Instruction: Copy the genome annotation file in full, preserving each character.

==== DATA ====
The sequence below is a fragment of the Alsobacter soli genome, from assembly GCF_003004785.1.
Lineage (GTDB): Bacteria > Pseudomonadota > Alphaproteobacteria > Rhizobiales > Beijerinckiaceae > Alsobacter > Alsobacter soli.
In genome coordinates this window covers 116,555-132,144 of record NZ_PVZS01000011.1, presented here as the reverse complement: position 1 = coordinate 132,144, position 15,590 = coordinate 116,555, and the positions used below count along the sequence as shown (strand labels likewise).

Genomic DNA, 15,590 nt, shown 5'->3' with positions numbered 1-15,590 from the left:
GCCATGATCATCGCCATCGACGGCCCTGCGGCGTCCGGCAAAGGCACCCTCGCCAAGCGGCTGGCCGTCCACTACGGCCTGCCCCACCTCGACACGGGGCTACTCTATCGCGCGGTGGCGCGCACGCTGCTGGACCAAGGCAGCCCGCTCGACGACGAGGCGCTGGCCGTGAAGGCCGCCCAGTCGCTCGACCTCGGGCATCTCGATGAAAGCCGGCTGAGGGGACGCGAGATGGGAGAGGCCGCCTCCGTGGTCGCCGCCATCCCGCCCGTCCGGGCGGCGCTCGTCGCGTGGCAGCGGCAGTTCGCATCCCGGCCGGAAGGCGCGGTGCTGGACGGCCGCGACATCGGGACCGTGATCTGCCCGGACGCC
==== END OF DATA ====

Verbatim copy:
The sequence below is a fragment of the Alsobacter soli genome, from assembly GCF_003004785.1.
Lineage (GTDB): Bacteria > Pseudomonadota > Alphaproteobacteria > Rhizobiales > Beijerinckiaceae > Alsobacter > Alsobacter soli.
In genome coordinates this window covers 116,555-132,144 of record NZ_PVZS01000011.1, presented here as the reverse complement: position 1 = coordinate 132,144, position 15,590 = coordinate 116,555, and the positions used below count along the sequence as shown (strand labels likewise).

Genomic DNA, 15,590 nt, shown 5'->3' with positions numbered 1-15,590 from the left:
GCCATGATCATCGCCATCGACGGCCCTGCGGCGTCCGGCAAAGGCACCCTCGCCAAGCGGCTGGCCGTCCACTACGGCCTGCCCCACCTCGACACGGGGCTACTCTATCGCGCGGTGGCGCGCACGCTGCTGGACCAAGGCAGCCCGCTCGACGACGAGGCGCTGGCCGTGAAGGCCGCCCAGTCGCTCGACCTCGGGCATCTCGATGAAAGCCGGCTGAGGGGACGCGAGATGGGAGAGGCCGCCTCCGTGGTCGCCGCCATCCCGCCCGTCCGGGCGGCGCTCGTCGCGTGGCAGCGGCAGTTCGCATCCCGGCCGGAAGGCGCGGTGCTGGACGGCCGCGACATCGGGACCGTGATCTGCCCGGACGCC